Sunday, October 09, 2011

I am the 53%

I studied in school and got called a nerd. I took harder courses in math and science, and my GPA suffered for it, but I got some tools I would need. I milked cows and split wood and cooked food from scratch for my family when I was a kid.

My first job in high school was weeding the gravel bed of a septic tank overflow. I followed that by cleaning cabins, mowing grass, and washing dishes. I rode my bicycle 7.5 miles to and from work.

I went to college with the help of grants and a small scholarship, but paid for it mostly by working through it and taking out loans which I paid off, since I made sure I didn't get in over my head. My parents were financially unable to help me. I shelved books, slopped food, sold records, and lived in dormitories until I got my first degree, after which I lived in a drafty garage. I bought my first car at 23 for $500. It was almost as old as I was.

I worked at a student job in user support for a couple of years, showed up on time and did an excellent job, teaching myself things I was not taught in school. I  was hired as a full-time employee, where I was rewarded with a low salary but got health insurance benefits. I continued to prove my worth with my employer, eventually managing the team that ran the Univerisity's email servers, getting rewarded more and more as I developed and proved my worth to my employer.

 I met a good, honest woman, a single mom with two kids, just scraping by and took them on as my family when I got my first full-time job making about $20K. We lived in inexpensive housing, eventually buying a house that cost about a third of what my contemporaries were paying for theirs. I've never bought a new car. I minimized the risks I took and paid off the credit card which had gotten up to a nail biting $6,000 while we took on our new house. I still have a couple but I pay them off every month.

 The job I have has a pension plan, but I put away a few hundred a month in addition so that I might be able to enjoy my retirement a little more and I realize that Social Security may go bankrupt by the time I retire  -- rather than spending it on new cars, expensive phones and data plans, though I do spend a little on things to enjoy today as well.

I give to charity, I give to my family, pay my taxes, I work hard, I pay my bills, I plan for the future, and I make conservative choices. I live responsibly. I am the 53%.


Jason in SD said...

I remember the alarm going off at 7 and panicking because with the light coming through the window, I couldn't tell if it was 7am or 7pm so I didn't know which of my 3 jobs I needed to get ready for.

I remember being told by the guy offering me a job that anybody who would show up for a second day after spending eight hours trying to find a buried pipe with a digging bar was somebody he wanted working for him full-time.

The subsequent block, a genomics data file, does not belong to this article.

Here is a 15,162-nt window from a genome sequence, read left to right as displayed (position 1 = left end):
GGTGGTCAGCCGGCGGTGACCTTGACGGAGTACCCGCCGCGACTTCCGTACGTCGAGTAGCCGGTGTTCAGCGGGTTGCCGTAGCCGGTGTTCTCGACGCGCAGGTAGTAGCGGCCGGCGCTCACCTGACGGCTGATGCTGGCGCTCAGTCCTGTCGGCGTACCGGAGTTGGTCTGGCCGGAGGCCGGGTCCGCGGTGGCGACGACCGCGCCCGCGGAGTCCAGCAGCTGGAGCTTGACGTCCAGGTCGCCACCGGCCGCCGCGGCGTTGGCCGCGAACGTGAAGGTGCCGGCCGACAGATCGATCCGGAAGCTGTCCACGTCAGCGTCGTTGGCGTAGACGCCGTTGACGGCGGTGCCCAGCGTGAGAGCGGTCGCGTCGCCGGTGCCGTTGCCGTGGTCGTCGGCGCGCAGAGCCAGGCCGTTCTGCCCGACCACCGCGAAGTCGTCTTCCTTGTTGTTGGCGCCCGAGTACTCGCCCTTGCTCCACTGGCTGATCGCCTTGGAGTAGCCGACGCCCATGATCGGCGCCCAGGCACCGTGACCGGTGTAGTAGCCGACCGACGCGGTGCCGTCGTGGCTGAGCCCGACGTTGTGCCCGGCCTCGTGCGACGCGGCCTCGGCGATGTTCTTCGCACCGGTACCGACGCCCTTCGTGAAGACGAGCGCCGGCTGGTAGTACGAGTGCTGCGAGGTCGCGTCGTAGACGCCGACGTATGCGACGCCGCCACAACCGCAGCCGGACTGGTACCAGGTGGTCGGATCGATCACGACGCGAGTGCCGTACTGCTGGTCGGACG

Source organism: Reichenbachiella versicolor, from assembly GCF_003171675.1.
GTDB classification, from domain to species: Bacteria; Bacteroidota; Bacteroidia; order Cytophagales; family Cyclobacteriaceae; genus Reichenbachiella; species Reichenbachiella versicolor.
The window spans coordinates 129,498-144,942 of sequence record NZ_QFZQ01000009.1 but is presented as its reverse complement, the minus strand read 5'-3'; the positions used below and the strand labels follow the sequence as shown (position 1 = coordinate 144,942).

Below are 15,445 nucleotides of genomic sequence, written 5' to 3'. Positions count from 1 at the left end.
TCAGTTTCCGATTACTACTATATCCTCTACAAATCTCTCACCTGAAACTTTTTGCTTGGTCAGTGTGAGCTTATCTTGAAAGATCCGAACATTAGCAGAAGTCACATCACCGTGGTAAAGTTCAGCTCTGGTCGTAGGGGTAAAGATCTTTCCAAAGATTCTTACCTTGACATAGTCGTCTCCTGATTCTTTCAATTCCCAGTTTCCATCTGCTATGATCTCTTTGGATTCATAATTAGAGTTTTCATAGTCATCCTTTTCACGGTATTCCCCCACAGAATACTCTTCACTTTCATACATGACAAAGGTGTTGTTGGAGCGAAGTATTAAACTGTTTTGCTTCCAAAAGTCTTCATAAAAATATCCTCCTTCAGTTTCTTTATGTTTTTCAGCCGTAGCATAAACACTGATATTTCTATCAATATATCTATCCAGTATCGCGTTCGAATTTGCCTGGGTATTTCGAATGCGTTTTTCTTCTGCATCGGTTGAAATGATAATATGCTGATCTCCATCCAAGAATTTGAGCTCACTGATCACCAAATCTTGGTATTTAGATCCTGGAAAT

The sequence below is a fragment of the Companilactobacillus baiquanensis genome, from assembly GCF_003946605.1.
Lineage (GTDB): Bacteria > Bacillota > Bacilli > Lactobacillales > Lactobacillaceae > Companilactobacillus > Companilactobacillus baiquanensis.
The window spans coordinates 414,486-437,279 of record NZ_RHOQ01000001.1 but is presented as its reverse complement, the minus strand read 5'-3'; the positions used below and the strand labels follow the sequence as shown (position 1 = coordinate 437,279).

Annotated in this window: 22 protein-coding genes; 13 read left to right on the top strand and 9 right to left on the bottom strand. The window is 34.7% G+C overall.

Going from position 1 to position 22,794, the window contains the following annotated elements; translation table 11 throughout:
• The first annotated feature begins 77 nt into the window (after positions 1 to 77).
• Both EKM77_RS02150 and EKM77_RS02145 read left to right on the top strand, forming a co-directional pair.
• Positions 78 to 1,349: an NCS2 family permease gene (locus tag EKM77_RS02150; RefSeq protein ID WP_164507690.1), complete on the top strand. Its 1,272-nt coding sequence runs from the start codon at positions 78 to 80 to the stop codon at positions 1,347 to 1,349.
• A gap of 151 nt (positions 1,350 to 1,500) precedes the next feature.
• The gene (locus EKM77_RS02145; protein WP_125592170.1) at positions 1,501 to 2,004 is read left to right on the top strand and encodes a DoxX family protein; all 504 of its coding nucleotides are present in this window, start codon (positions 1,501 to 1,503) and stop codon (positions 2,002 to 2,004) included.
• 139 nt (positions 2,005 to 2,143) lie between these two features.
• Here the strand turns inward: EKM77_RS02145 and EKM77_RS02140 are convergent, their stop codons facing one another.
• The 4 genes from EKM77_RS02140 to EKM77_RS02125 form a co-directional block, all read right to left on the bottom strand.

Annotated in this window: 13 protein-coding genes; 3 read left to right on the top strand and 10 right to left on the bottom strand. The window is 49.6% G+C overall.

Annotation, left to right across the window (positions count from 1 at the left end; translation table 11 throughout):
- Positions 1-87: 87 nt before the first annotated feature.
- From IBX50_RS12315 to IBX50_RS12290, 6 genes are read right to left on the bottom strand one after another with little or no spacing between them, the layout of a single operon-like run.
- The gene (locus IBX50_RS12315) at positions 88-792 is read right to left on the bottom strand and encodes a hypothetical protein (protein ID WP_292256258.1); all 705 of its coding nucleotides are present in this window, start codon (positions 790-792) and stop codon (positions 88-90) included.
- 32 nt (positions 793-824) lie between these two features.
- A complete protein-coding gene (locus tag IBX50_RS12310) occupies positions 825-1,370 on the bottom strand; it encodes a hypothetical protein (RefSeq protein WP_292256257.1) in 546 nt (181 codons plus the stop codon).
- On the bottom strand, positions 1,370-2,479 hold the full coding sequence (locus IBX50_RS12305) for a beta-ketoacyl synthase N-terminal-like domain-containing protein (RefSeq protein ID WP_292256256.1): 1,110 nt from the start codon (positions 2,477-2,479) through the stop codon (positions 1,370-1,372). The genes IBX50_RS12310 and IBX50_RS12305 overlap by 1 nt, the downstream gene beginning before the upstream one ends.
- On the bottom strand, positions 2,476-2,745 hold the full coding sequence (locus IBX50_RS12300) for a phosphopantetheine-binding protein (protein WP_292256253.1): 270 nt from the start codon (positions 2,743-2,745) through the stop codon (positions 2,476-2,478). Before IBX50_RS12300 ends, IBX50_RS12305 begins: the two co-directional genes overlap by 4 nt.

I remember swallowing my pride and accepting my parents' offer to move back home so that I could finish my degree.

I remember having to bite my tongue for a semester as the bitter woman who taught a required "cultural contact" class insulted my heritage and my values on a daily basis.

I remember, very recently, having to take a 50% pay cut after a layoff in order to maintain an unbroken work history.

I give generously to those I consider worthy of charity--and yes, I do get to choose what that means--because I remember what it was like to need help. I am the 53%.

philmon said...

We need to start a movement :-)

Cylar said...

I didn't have the hard life you guys apparently did as youngsters, as my family was better-off, and both able and willing to help me through college. I won't kid you - I had it pretty easy as a young man and I don't pretend it as a hardscrabble existence. All my parents really expected me to do was get decent grades, finish school, and not be a leech. That much I've pulled off.

I held a number of jobs back then - in school - which helped pay my bills. My first real job was at age 18, delivering pizzas. Before that I mowed laws from age 11 on.

I finished college. And today I've got a decent job, I own my home, pay my bills, and manage my own affairs. I take care of my family and the little woman does what she can, financially and otherwise.

I don't expect anything from the government. While I've drawn unemployment insurance between jobs, each time I got bored before long and felt a bit like a parasite, so I doubled-down and found some work.

I give modestly to my church and have recently joined a volunteer ministry there, which helps people move their households when they don't have the resources to do it themselves.

The one thing you will never see me doing, however, is camping out someplace, calling for an overthrow of the social order, claiming I'm "owed" a dime by corporations or the government, decrying "greed" (whatever that is) or telling myself that I "owed" a job, health care, a living, or any other benefits & rewards of productive people. I would sooner go back to working fast food like I was doing at age 18, than sit around and complain.

I *guess* I'm part of the 53%.

philmon said...

Yup, Cylarz. It's not the hardship itself. Its our reaction to it. It's the fact that we took responsibility for our own lives and expect that we are owed nothing.

Like I mentioned on the post where someone said that 53'ers were narccissts. Completely missed the point. We're not bragging about what we've overcome. We're just sayin'

Quitcher bitchin'. Suck it up, like the rest of us.